JACKSONVILLE, Fla. – Veterans poisoned by toxic burn pits could get much-needed relief if a bill passed in the U.S. House also gets approved by the Senate.
According to one estimate, as many as 3.5 million veterans who have served since Sept. 11 were potentially exposed.
The Wounded Warrior Project highlighted the current status of the “Honoring Our PACT Act” during a news conference on Wednesday advocating for lawmakers to finish the job and send it to the president.
“We’ve got to get it done,” WWP CEO Michael Linnington said. “The time is now to get it signed.”
Linnington said the bill is comprehensive and covers areas proposed by several previous bills. It would provide all veterans access to health care if they have an illness that can be attributed to exposure to toxins while they were deployed, including cancers and respiratory illnesses.
It also allows educational and other benefits for family members of veterans who become ill from toxic exposure while they are receiving treatment and recovering.
Linnington explained how toxic burn pits worked overseas. He said since there was no waste management company coming to haul away trash and waste, the military burned it in pits instead -- sometimes for days, weeks and months on end.
“A burn pit is really, think of a large field where you dig a big hole in the field -- football field size some of them -- and anything and everything that you don’t want to take with you, you put in there, you pour jet fuel on it and you set it ablaze,” he said. “What we didn’t know was we were poisoning our own bodies by doing this type of burning.”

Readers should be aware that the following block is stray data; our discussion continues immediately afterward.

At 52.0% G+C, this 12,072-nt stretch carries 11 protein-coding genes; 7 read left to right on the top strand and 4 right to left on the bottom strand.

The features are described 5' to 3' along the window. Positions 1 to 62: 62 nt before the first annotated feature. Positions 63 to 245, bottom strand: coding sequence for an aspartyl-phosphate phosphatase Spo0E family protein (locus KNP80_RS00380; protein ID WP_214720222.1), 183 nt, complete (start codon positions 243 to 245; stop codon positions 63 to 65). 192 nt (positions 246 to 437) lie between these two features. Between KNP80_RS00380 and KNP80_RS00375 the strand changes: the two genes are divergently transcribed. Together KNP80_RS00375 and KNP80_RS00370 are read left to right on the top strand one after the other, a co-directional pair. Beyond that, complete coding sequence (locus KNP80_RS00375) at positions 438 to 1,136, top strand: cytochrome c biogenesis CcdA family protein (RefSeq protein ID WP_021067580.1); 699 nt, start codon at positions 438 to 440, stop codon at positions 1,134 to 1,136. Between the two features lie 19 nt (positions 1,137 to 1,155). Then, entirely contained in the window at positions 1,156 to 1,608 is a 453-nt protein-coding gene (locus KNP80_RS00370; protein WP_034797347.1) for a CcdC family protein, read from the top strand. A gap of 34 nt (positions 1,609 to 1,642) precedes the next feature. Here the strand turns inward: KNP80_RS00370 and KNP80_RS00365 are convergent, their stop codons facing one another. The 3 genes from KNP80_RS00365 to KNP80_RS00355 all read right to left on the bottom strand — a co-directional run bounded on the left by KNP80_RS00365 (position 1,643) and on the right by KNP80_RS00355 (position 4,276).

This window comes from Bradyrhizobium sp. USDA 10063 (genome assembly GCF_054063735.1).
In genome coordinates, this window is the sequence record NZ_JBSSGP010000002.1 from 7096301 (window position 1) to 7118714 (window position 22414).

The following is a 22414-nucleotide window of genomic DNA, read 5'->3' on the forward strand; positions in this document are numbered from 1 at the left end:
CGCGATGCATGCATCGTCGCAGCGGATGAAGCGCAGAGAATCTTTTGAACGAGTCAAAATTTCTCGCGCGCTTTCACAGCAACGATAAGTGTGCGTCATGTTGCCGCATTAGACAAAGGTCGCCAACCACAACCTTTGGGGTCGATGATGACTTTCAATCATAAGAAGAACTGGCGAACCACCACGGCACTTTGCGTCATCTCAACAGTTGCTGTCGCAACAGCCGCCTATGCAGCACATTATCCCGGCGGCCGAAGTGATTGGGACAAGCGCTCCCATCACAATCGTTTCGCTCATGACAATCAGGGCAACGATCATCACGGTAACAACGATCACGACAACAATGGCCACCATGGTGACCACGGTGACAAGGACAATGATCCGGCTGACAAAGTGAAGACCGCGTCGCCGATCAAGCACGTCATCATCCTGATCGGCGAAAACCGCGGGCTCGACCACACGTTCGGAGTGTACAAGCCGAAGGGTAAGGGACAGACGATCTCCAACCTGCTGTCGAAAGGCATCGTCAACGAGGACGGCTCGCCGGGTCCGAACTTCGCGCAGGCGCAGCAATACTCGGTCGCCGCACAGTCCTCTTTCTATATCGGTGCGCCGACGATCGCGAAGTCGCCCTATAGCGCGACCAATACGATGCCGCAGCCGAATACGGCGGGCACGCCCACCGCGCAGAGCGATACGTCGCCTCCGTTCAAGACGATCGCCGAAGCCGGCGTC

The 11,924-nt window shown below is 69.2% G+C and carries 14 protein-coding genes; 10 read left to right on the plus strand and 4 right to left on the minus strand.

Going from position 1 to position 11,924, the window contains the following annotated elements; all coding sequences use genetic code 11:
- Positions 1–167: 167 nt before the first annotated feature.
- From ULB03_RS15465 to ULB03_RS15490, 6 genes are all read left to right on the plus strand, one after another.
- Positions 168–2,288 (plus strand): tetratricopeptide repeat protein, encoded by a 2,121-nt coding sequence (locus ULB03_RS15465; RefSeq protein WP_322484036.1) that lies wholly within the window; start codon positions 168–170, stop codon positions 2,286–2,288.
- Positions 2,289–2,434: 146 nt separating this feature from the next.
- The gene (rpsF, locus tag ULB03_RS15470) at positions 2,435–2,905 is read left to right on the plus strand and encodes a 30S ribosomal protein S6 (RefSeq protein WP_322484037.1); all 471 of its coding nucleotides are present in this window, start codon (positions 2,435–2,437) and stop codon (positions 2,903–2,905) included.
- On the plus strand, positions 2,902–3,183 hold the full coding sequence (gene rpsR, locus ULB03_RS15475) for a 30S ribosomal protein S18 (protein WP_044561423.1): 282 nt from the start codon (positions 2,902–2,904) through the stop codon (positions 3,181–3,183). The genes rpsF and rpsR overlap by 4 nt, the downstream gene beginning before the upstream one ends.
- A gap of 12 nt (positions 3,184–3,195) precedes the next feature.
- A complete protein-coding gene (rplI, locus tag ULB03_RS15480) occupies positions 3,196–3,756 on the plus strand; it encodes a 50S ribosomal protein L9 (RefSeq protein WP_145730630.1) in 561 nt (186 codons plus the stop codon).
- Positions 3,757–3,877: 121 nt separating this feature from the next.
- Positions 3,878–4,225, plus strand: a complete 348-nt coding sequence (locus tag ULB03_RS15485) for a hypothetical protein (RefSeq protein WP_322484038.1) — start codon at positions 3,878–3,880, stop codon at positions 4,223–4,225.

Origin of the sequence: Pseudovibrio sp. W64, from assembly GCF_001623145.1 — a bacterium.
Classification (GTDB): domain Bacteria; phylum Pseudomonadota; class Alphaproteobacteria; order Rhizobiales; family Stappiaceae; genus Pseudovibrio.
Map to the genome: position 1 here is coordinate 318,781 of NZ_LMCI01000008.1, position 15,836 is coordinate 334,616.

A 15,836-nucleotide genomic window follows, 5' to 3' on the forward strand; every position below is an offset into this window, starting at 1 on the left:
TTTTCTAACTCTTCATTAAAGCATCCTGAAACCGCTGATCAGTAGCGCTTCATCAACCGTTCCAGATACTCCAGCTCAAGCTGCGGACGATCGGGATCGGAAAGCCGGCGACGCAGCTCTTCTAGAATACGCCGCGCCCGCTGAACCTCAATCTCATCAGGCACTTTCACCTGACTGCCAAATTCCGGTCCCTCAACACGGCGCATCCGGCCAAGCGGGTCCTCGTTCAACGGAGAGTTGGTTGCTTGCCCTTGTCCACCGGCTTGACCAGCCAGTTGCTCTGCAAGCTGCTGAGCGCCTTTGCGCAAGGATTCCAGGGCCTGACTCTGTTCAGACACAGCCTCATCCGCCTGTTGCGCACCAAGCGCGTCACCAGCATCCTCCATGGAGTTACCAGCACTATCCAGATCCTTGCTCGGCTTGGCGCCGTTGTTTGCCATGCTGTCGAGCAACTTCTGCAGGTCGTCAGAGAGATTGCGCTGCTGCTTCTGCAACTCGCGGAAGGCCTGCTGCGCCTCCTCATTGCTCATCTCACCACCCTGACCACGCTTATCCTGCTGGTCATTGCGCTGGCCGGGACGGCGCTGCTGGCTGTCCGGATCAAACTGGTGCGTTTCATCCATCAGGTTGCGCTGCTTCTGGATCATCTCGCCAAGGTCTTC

Burn pit toxins have affected many veterans like Andrew Myatt, who served 24 years in the Army National Guard.
“I have what’s known as B cell adult leukemia, it’s adult (acute lymphoblastic leukemia). The treatment is a three-year treatment. So, it’s eight months of very heavy chemo where you spend 100 days in the hospital. You’re hooked up to five, seven different IVs, and they punch as much poison into you as your body can handle,” Myatt said.
He said his treatment, which lasted two years, cost over $3 million.
“Which as an average general regular person that would devastate you and without access to good medical insurance, if the disease doesn’t kill you, the bills might,” Myatt said.
He still needs daily pills, shots and steroids, which ARE covered by his insurance, but other veterans aren’t as fortunate, which is why he says this bill is needed.
“The cancer I had would have killed me in eight weeks if I didn’t have health insurance,” Myatt said. “My first thing for this bill being passed is that veterans just have access to health care. That they’re just able to get in, see a doctor, get checked, have access.”
The bill was passed in the House in March and is currently in the Senate, where Linnington is optimistic it will pass.
President Biden has thrown his support behind the PACT Act.
His son Beau, who died of a rare brain cancer in 2015, had served in the Army near burn pits in Iraq.
The PACT Act needs at least 60 votes to pass in the Senate.
It had some bipartisan support when it passed the House, and Florida Sen. Marco Rubio has said he supports the bill.
If passed, the president hopes to sign it on Memorial Day.